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Readers discuss the prevalence of endometriosis and providing healthcare to the poor.
Medicaid helps the poor but not always the doctor.
I have just read the editorial “The poor are with us-and they want and need healthcare.” [April 2017 Contemporary OB/GYN] The authors insist that it is our duty to treat all patients, regardless of insurance status, and they imply that not seeing patients with certain insurances violates our Hippocratic oath. I disagree with this stance because in reality, medicine is a business, and economically, we all need to pay attention to reimbursements and costs.
The reality is that many of us limit our Medicaid exposure. The reason is purely economic.
An ob/gyn here in south Florida, for example, where rents and overhead are very high, cannot simply rely on heavy Medicaid reimbursement without going broke. The fee schedules aren’t just low; some of the payments are insulting.
Those in private practice have to limit the numbers of Medicaid patients we see; otherwise, we will not be able to pay our bills, let alone ourselves. Is this discrimination based on insurance? Yes it is, but it is the only way our practices can survive.
The state of Florida partially tackled this issue with providing increased payments (Medicare level) for primary care physicians who see a high level of patients with Medicaid. So far, however, specialists have not been afforded this opportunity. We hope that Florida (and other states) offers similar opportunity for specialists so that this “discrimination” will no longer occur.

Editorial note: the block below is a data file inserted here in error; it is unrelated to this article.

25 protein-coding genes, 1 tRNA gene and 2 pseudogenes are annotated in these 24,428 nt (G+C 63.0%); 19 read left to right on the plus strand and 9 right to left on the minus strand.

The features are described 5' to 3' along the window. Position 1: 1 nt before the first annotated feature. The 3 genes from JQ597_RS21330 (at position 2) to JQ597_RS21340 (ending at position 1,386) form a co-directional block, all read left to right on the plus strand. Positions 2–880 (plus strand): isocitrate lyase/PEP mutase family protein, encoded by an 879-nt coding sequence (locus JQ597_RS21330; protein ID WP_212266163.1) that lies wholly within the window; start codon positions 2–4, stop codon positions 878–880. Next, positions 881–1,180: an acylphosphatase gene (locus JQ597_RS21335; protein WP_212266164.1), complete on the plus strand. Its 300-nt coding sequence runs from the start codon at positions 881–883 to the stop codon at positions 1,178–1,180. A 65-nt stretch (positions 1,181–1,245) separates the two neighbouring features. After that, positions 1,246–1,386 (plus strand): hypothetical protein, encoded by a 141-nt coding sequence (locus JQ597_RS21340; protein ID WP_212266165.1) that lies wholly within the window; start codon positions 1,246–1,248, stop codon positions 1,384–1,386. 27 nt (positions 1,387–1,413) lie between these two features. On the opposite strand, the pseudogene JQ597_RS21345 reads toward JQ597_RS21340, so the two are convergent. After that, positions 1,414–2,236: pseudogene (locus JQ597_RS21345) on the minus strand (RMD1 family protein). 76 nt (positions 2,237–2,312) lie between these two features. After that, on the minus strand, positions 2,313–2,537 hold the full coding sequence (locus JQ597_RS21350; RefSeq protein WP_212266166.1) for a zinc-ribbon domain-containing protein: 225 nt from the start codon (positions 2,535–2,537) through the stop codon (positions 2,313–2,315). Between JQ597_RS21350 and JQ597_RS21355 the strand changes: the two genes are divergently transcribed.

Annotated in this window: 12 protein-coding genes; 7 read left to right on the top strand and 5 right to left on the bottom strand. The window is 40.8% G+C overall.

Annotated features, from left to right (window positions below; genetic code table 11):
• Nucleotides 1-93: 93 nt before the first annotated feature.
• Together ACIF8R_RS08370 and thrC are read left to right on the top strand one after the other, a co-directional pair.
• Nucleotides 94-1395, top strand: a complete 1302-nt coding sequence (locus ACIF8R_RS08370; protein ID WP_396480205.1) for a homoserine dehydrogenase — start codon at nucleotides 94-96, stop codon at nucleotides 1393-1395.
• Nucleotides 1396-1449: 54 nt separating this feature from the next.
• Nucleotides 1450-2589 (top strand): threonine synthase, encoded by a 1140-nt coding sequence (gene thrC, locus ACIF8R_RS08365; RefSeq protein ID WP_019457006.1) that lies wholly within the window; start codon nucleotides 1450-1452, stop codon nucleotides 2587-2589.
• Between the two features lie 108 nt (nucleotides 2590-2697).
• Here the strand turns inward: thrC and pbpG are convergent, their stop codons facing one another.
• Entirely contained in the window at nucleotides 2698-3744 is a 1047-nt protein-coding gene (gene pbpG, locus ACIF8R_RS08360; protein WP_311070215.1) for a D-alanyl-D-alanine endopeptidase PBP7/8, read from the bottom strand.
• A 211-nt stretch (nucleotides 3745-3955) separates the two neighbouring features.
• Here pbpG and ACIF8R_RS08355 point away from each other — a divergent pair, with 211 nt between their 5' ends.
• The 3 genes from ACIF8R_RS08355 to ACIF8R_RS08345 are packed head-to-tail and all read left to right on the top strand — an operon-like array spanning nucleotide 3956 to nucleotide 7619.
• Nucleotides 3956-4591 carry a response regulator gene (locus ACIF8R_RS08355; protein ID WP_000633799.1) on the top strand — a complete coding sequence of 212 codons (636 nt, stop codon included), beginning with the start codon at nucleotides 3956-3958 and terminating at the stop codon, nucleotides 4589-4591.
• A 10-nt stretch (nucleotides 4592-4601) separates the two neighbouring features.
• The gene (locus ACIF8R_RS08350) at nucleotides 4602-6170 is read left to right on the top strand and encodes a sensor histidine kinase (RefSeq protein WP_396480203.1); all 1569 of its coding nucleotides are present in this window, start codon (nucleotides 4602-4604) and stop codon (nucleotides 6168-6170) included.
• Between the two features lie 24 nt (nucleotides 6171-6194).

Natalie Sohn Willis, MD, FACOG
Thank you for the comment. This article was not to imply that any provider should not limit or decide to take Medicaid or no insurance for that matter, nor that such a practice violates the Hippocratic oath.
The article clearly states that those with or without Medicaid want and deserve healthcare, and women and children have clearly benefited when it comes to Medicaid insurance coverage for primary and preventable health services.
Haywood L Brown, MD
Endometriosis has always been with us
Endometriosis is not increasing in frequency; it has been common during my 4 decades of clinical practice. We, as a profession, have not recognized this cause of pelvic pain for 2 reasons: We have had a paternalistic, condescending attitude toward the issue of pelvic pain in women and we have allowed patients to have to see 7–10 physicians before a diagnosis is made.
No, the disease has been with us -we have refused to recognize it.
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